catapult magazine

catapult magazine

Vol 8, Num 11 :: 2009.05.22 — 2009.06.05


Driving rhythm

Thom Yorke once said, “Being in a band turns you into a child and keeps you there.”  If ever there was a movie to support that claim it is Anvil! The Story of Anvil.  Directed by Sacha Gervasi, screenwriter for The Terminal and The Big Tease, this documentary follows an ageing metal band from Ontario whose brief moment of fame in the early 80s and an unwillingness to give up their dream of international rock stardom continues to drive them 30 years later. 

Gervasi, an Anvil superfan who left home to travel with the band in 1982, could not believe they had stayed together all these years.  He was looking for a project to direct, something personal, and he was drawn to this band he had loved as a teenager.  When Gervasi met with Anvil’s lead singer Lips (Steve Kudlow) in 2005, Gervasi was struck by the fact that this middle-aged metalhead still believed he was just one good gig away from superstardom.  Gervasi found Lips’ conviction both a little sad and exceptionally inspirational, which is precisely the sentiment captured in the film. 

The film plays up an obvious likeness to the classic mockumentary This is Spinal Tap but Lips and his long-time friend and Anvil drummer Rob Reiner (yes, his real name!) are real people and have a real relationship that is funny, melodramatic and touching at the same time.  The two have a sincere love for metal music and for each other that explains how they could keep going for so long. 

After attending a showing at the Music Box Theatre in Chicago (where the band itself was present-they seem to be doing better for themselves now: they quit their day jobs), I am convinced Anvil! The Story of Anvil should be considered one of the great rockumentaries of all time.  For its honesty and beauty — the cinematography and comedic editing is masterful — it belongs in the same category as Woodstock, Gimme Shelter, Don’t Look Back, The Filth and the Fury, Some Kind of Monster and Shine a Light.  What makes Anvil! The Story of Anvil a creditable contribution to this distinguished rock movie canon is that it tells an as yet untold (though very familiar for most bands) story of rock n’ roll-the story of those who fall short of their dreams. (Heavy Metal in Baghdad, which I also recommend, tells a comparable story but this film seems more a sociological document than a rockumentary.)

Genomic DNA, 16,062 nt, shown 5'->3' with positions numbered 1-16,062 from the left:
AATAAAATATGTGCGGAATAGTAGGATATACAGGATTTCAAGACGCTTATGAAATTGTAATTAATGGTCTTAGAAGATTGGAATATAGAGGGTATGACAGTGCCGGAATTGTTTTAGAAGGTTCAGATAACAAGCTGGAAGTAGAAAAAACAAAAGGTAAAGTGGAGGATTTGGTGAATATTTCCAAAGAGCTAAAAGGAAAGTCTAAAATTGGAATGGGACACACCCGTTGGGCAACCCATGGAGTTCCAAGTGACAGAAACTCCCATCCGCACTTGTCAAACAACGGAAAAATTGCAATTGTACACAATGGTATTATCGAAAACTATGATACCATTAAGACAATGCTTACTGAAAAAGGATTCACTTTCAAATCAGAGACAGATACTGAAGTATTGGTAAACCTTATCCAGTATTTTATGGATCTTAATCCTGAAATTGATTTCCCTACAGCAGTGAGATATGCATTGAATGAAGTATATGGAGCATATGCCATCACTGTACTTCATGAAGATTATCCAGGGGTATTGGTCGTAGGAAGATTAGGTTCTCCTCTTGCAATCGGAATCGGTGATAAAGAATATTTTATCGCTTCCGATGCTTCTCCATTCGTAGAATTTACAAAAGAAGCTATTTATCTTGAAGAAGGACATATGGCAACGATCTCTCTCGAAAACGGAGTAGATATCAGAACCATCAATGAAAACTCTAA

Though the film seems to be a story of an unsuccessful band, as the documentary unfolds the lines separating success from failure dissolve in the face of the strong human bonds that have been formed.  By the end of the film it is clear that the rock band as an art form continues to be one of those special places where the human drama of unfulfilled dreams, transitory highs and lows and brief glimpses of the possibility of eternal greatness is played out before a crowd of millions…or an empty room of a loyal few.

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